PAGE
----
Kids love picking out Halloween costumes, but finding good ones for children with disabilities can be challenging. For wheelchair users, it’s important to find a costume that is easy to take on and off and won’t get caught in the wheels. Some children may require costumes with hidden openings to accommodate feeding tubes or other medical equipment. Those who have sensory processing issues are often bothered by certain types of fabric and clothing elements such as tags and seams.
It’s often hard enough to find adaptive and sensory-friendly clothing for daily wear; the selection of costumes may be even more limited. However, there are some great options out there! The following are just a few stores, organizations, and ideas to consider for fun and accessible costumes:
Target adaptive Halloween costumes
A couple of years after introducing a popular line of adaptive clothing for kids, Target has also unveiled a small collection of adaptive Halloween costumes from the Hyde & EEK! BoutiqueTM. The options include a unicorn, shark, princess, and pirate.
The princess and pirate costumes can both be bought with add-ons that turn a wheelchair into a princess carriage or pirate ship. These costumes also feature openings in the back, which make it easier for wheelchair users to get dressed. The pirate costume has wide enough leg openings to put pants on without having to remove shoes first.
The unicorn and shark costumes are designed to be sensory-friendly; they have no tags, and the seams are flat. They also have a hidden opening for easy access to the abdominal area. The hoods, tails, wings, and fins can be removed in case children become uncomfortable; this way, they can easily continue participating in the festivities without having to go home and change.
Magic Wheelchair is a nonprofit organization that focuses on creating awesome costumes for kids in wheelchairs, free of charge! To be eligible, the child must be between the ages of five and 17 (check out their easy application form here).
To see more of their showstopping creations, check out their website or Instagram account.
If you’re interested in helping Magic Wheelchair serve more kids, you can click here to learn about donations and fundraising, here to learn about sponsorships, and here to learn about volunteer opportunities!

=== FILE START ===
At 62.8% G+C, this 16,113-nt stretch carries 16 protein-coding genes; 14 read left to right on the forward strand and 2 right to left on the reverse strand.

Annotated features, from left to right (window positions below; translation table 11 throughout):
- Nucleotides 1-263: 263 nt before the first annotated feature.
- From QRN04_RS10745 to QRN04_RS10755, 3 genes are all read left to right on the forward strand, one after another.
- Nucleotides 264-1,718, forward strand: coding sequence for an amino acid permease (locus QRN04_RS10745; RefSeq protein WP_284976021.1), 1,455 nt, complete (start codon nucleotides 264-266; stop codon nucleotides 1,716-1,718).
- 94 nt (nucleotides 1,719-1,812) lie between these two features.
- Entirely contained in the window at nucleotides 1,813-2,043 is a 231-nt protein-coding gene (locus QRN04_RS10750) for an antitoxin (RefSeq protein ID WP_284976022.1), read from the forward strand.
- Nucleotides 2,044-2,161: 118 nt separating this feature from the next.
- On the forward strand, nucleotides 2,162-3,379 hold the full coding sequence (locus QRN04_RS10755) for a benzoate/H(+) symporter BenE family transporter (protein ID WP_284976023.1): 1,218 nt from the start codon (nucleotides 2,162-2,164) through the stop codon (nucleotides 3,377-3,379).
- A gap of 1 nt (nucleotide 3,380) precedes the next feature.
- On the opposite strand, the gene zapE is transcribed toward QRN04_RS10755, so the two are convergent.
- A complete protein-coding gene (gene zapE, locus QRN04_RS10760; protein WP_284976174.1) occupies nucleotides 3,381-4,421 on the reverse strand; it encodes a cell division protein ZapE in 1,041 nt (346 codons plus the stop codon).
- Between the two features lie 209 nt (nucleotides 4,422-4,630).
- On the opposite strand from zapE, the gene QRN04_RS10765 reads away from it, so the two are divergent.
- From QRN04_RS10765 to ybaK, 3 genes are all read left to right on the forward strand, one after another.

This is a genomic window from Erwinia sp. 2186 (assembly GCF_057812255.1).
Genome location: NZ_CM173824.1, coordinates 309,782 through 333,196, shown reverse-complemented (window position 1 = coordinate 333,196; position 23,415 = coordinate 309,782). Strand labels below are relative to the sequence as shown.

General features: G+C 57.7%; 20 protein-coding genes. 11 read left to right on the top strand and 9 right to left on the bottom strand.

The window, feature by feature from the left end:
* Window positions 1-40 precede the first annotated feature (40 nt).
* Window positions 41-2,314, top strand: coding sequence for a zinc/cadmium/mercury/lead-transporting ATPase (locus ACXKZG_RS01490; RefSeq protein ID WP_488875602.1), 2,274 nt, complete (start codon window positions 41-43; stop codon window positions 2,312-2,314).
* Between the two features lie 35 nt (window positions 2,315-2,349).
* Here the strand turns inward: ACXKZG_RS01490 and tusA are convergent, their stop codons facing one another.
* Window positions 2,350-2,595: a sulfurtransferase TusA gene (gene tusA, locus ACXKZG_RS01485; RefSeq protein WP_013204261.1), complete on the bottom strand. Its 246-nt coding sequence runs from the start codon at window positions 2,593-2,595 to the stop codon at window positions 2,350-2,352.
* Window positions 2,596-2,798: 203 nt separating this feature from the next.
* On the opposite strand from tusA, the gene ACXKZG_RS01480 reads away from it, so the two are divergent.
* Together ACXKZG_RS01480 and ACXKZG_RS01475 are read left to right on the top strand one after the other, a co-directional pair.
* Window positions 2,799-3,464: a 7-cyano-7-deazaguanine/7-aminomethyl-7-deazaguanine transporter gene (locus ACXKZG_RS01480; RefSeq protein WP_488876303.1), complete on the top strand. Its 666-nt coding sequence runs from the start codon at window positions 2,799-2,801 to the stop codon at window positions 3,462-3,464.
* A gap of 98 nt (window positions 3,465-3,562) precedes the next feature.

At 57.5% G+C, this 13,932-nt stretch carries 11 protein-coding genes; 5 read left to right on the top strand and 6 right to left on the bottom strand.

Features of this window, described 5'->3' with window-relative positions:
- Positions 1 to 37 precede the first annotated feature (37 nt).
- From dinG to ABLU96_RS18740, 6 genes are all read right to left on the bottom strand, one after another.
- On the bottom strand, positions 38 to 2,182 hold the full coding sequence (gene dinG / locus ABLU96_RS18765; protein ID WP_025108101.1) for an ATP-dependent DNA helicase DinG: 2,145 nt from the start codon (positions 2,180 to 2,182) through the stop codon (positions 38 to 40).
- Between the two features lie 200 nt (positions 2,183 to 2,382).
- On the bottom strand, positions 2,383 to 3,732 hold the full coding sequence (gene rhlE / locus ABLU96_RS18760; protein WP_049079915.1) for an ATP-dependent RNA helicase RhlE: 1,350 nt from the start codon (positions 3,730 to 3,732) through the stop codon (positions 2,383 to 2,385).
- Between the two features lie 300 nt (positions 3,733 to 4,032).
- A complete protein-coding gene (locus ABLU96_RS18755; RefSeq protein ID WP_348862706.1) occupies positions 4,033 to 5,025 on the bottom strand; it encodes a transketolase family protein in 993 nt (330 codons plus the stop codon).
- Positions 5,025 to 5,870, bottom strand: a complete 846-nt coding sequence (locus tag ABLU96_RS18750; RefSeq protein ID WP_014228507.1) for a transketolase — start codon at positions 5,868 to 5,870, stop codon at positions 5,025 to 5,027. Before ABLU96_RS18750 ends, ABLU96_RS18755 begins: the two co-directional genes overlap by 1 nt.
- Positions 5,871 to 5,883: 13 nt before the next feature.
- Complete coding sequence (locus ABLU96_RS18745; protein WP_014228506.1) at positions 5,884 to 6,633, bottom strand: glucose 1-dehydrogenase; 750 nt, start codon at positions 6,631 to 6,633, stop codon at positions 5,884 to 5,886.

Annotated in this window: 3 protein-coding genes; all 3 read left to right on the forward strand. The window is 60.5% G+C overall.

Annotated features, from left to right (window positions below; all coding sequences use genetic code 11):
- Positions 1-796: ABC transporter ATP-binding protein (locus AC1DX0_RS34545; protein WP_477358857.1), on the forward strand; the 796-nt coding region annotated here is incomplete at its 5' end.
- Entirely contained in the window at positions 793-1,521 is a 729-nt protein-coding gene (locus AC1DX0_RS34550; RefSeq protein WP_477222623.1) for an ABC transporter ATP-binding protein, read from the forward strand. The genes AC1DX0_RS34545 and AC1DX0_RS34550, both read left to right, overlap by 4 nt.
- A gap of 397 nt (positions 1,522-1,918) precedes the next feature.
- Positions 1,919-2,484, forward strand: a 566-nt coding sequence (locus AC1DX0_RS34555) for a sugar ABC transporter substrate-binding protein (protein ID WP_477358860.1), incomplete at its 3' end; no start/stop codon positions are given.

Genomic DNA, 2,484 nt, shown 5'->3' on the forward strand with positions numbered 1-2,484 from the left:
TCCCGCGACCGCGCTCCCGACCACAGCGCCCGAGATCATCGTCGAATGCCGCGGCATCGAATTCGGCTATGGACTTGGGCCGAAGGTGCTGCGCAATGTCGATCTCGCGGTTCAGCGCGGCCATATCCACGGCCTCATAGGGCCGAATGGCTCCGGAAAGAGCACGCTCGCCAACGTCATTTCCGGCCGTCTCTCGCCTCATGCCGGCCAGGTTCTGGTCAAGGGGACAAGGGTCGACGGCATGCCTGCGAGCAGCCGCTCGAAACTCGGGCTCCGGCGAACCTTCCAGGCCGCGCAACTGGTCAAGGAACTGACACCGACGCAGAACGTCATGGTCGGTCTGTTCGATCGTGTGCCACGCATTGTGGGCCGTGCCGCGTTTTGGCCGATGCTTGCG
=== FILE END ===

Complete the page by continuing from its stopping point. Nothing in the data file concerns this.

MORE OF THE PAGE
Rolling Buddies costumes for wheelchairs
Rolling Buddies offers a variety of designs that can be stuck to the sides of a wheelchair for Halloween. Check out all of their options here! They also sell adaptive clothing and smaller wheelchair accessories.
Parents Magazine: “Wheelchair Halloween Costume Ideas”
This fun slideshow from Parents Magazine shows off some pretty epic handmade Halloween costumes for kids who use wheelchairs, ranging from Mr. Rogers and his Neighborhood Trolley to the Wizard of Oz in his hot air balloon!
HalloweenCostumes.com: “20 Halloween Costume Ideas for People in Wheelchairs”
Another list of wheelchair-friendly Halloween costumes; this one includes clever designs such as a Disc Jockey, Pac-Man, and zebra. Click here to check out the full list!
Understood.org: “6 DIY Sensory-Friendly Halloween Costumes”
Since store-bought costumes often have elements that irritate children with sensory processing issues, Understood.org suggests some handmade costume ideas that use the child’s everyday clothes.
For example, sweatshirts/hoodies can be transformed into a variety of animals by attaching additional materials to the outside. Simple pajamas can be decorated with a skeleton design, or siblings/friends could go as Thing 1 and Thing 2. Basic clothing items can also be combined into costumes such as Waldo, a referee, or the Super Mario Brothers.
Pathways.org: “How to Help Make Halloween Easier for Children with Sensory Issues”
Pathways suggests some tips for having a sensory-friendly Halloween, including doing a “costume practice run.” They recommend having the child try on the complete costume in advance, and let them wear it around the house before Halloween so they can get used to it and make sure nothing about it is too irritating. This will give parents time to make any necessary modifications before the big day. Pathways also advises that kids wear familiar clothing under costumes for added comfort.
Do you have any Halloween costume ideas or general Halloween-related tips for kids with disabilities/sensory issues? Please let us know in the comments!
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